Want to give your user’s something to get excited about and encourage them to upgrade to Microsoft Office 2010, then Power Pivot might be the catalyst to make that happen.
I read a few articles about the new Power Pivot features in Excel 2010. I have several users who love the ability to dynamically create Pivot reports from Dynamics CRM so I try to stay informed about changes to Excel’s integration with Dynamics CRM. Last week, I spent about 30 minutes checking out some great tutorials on Microsoft Excel Power Pivot and Microsoft Dynamics CRM. It is very impressive and I would have to say that it definitely has the "WOW" factor. This is great stuff!
Power Pivot provides the ability to have a fully automated connection to the Dynamics CRM database. Connecting to the database doesn’t get any easier than this. You can train virtually any user to make the connection and find what they need in just a few minutes.
Creating ODBC connections, modifying hidden properties of the queries, and working through several steps to drill down to the data needed is a thing of the past. Now, in less than 5 steps, the user can not only connect to a filtered view but also automatically connect to the related tables with no extra effort. Yep, that’s right; data from all the related tables is also included if the user selects that option. Your users don’t have to know about joins, modifying queries or take any other actions to pull back the data. Power Pivot does all the heavy lifting. There is also an option to write queries for the Power Users so they don’t have to use the Wizard if they don’t want to.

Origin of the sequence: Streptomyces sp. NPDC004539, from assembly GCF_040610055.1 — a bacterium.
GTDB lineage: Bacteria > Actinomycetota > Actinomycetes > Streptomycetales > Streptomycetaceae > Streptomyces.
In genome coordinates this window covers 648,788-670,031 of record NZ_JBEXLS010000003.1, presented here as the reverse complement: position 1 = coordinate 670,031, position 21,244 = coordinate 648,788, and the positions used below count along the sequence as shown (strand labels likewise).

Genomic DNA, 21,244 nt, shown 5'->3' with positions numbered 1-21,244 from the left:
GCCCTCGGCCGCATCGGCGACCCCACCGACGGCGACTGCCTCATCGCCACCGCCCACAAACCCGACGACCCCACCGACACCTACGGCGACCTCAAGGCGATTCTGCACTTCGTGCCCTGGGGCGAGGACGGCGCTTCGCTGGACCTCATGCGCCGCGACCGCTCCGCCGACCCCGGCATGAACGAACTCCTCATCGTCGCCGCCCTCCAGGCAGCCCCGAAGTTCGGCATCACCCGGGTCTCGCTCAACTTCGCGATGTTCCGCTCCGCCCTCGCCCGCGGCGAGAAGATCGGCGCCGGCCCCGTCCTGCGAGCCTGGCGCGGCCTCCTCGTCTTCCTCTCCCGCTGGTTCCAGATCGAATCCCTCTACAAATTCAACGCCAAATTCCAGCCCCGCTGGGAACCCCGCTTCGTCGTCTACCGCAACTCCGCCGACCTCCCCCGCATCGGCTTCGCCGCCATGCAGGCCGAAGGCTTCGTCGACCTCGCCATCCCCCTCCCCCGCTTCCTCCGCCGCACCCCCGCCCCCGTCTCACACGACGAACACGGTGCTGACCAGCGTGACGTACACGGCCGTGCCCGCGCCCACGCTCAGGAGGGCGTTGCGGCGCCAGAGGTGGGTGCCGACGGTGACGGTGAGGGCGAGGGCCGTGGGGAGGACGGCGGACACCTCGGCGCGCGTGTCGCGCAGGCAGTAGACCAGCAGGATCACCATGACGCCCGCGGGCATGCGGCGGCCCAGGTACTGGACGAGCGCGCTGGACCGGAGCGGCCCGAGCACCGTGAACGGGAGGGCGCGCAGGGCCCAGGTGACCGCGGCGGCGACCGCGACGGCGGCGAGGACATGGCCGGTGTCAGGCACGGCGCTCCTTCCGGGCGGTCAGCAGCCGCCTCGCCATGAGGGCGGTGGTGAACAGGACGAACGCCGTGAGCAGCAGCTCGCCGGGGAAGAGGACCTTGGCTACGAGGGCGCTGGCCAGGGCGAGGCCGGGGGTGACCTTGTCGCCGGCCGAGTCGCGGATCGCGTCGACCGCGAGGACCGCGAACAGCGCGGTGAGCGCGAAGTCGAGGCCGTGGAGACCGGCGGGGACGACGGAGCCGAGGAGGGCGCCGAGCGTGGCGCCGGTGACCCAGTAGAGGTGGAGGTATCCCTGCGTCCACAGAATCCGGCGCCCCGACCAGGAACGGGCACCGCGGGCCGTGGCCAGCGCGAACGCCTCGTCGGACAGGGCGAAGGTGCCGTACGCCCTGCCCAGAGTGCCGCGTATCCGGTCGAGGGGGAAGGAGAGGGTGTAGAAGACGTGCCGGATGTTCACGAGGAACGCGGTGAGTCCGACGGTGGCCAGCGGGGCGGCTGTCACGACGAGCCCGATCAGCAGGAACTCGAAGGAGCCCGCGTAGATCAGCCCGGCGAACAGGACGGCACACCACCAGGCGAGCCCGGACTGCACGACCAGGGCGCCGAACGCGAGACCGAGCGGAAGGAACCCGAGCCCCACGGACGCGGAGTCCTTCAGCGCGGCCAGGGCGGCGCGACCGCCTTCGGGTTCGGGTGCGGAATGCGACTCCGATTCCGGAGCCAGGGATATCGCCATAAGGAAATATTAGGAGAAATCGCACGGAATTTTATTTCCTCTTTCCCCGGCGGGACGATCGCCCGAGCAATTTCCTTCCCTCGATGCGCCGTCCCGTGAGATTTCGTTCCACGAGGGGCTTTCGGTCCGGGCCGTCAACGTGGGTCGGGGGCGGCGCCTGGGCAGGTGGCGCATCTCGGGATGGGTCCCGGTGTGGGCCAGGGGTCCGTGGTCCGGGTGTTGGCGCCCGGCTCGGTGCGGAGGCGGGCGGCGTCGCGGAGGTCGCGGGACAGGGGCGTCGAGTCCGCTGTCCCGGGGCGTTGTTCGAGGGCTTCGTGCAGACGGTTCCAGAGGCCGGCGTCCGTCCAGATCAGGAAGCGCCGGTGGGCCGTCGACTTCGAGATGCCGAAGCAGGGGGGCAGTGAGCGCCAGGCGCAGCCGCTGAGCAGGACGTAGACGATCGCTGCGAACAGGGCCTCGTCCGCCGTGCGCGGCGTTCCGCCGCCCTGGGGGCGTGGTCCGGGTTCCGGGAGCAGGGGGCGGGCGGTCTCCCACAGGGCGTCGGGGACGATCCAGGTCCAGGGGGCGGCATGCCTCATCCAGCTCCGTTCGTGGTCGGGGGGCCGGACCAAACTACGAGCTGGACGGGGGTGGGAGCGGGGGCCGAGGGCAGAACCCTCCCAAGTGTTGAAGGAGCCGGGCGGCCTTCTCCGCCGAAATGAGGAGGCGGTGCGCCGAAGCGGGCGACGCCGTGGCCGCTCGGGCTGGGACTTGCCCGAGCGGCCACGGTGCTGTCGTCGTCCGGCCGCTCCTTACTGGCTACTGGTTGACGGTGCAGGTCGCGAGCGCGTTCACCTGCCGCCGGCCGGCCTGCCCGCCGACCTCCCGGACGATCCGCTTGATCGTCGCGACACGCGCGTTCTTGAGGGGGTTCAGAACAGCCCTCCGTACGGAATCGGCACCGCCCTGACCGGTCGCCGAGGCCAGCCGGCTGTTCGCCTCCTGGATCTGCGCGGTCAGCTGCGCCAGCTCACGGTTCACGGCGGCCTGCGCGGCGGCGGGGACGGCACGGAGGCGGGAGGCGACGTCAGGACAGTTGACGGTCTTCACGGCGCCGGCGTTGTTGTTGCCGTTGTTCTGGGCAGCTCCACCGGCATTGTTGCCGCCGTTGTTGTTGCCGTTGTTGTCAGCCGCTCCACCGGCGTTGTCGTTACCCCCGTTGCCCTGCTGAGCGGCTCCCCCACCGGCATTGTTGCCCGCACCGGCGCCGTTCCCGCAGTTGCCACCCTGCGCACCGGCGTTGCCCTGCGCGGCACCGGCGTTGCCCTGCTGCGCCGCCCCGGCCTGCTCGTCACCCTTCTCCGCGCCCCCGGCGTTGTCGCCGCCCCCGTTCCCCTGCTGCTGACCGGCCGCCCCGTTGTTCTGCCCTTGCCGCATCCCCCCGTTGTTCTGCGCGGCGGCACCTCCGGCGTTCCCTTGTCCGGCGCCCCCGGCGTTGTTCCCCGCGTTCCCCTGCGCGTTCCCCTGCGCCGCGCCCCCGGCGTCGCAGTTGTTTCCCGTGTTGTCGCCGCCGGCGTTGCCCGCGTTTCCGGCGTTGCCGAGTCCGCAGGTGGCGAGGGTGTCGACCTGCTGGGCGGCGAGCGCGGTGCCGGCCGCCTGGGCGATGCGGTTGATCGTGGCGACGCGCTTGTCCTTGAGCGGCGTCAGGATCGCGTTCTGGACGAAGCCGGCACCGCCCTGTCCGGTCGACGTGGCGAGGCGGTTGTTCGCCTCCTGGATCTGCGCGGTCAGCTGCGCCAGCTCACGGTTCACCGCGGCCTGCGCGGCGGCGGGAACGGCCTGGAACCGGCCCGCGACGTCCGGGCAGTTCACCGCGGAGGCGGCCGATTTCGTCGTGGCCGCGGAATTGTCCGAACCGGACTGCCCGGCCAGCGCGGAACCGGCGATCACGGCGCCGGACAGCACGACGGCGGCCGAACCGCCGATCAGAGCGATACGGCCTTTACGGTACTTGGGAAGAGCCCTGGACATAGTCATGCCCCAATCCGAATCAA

Here is a couple of screenshots to pique your interest.
Power Pivot Button in Excel
Power Pivots, Easy Connect Feature
Import Wizard – CRM SQL Connection
Data Retrieval Options
Data Import Wizard
In just five easy clicks, I am connected and importing Dynamics CRM data for analysis. In my humble opinion, Microsoft knocked this one out of the park!!
The biggest challenge you might have in opening this world of data to your user’s is teaching them what all that data means and to remember to connect to the filtered views and not the base tables.
Install Microsoft Office 2010 and download Power Pivot today to experience the true power of your Dynamics CRM data today! Don’t forget to visit the Power Pivot Learning site to view demos, experience Hands-On Labs, and more. You will discover just how easy it is to get up and running quickly. I think this is a Definite, Must Have for any Sale’s Person’s demo environment.
Donna, have you been able to do this using CRM Online and the oData endpoint? I have been able to do it using Sharepoint 2010 feeds (from a list), but when trying with CRM Online I’m getting this error:
Cannot connect to the specified feed. Verify the connection and try again. Reason: An XML comment cannot contain ‘–‘, and ‘-‘ cannot be the last character. Line 2, position 43..
at Microsoft.AnalysisServices.Modeler.DataImportWizard.DataSourceBasic.UpdateDataFeedParameters(ConnectionStringBuilder connBuilder, IDataSource dataSource, Boolean checkFeedValid)
at Microsoft.AnalysisServices.Modeler.DataImportWizard.DataSourceBasic.GetCurrentConnectionString(Boolean checkFeedValid)
at Microsoft.AnalysisServices.Modeler.DataImportWizard.DataSourceBasic.ClickTestConnection(Object progressControl)
I’m not aware of support for the E-mail Router with oData endpoints or Sharepoint. Please consider asking your question in the Dynamics CRM Developer forum. You might be able to get some assistance there. Here is the link. http://social.microsoft.com/Forums/en-US/crmdevelopment/threads I hope this helps.